The UK government has invested in a satellite company that does not provide the GPS system that will be required by the country once it loses access to the EU’s Galileo satellite navigation system following Brexit.
Last week, prime minister Boris Johnson and chancellor of the exchequer Rishi Sunak signed the purchase of a 20% stake in London-based satellite operator OneWeb in an effort to find a system which would support mobile phones, as well as provide location information for the military and businesses.
According to the Financial Times, the deal is worth “about £500m” of taxpayers’ money.
However, it has since been revealed that OneWeb, which filed for bankruptcy in the US earlier this year, does not provide that kind of technology.
Dr Bleddyn Bowen, a space policy expert at the University of Leicester, confirmed to The Guardian that the UK government had “bought the wrong satellites”.
“What’s happened is that the very talented lobbyists at OneWeb have convinced the government that we can completely redesign some of the satellites to piggyback a navigation payload on it," he said.
"It’s bolting an unproven technology on to a mega-constellation that’s designed to do something else. It’s a tech and business gamble."
At just 1,200km above sea level, OneWeb’s 74 satellites are situated too low on the Earth’s orbit to provide the UK with the appropriate signal. In comparison, the EU’s Galileo system is located approximately 23,222km above land.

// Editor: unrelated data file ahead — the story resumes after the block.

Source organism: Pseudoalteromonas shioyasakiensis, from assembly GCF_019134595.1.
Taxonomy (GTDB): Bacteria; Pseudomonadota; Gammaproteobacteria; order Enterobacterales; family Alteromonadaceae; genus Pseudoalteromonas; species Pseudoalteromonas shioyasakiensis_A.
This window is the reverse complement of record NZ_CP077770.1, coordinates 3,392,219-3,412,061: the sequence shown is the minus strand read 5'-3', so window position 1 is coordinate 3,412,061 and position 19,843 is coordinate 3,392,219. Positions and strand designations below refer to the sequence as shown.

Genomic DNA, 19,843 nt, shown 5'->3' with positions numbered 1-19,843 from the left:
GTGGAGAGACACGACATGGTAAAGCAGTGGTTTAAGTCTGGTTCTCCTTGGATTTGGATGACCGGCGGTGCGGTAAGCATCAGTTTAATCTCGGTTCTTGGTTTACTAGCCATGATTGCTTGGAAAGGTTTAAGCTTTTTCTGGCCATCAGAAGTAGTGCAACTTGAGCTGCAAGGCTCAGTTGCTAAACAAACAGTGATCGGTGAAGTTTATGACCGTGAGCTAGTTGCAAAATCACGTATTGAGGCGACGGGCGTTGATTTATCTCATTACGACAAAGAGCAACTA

In a statement, a spokesperson for the UK government said: “We have made clear our ambitions for space and are developing a new national space strategy to bring long-term strategic and commercial benefits to the UK. We are in regular discussions with the space industry as part of this work".
The government’s deal with OneWeb was criticised as an example of politicians’ lack of tech knowledge, as well as fuelling the isolationist agenda by investing in a flailing company primarily due to the fact that it is based in the UK.
The government was previously looking at building its own global navigation satellite system, a project which independent experts estimated to cost between £3 billion and £5 billion.
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Having only graduated from City University in 2019, Sabina has already demonstrated her abilities as a keen writer and effective journalist. Currently a content writer for Drapers, Sabina spent a number of years writing for ITPro, specialising in networking and telecommunications, as well as charting the efforts of technology companies to improve their inclusion and diversity strategies, a topic close to her heart.
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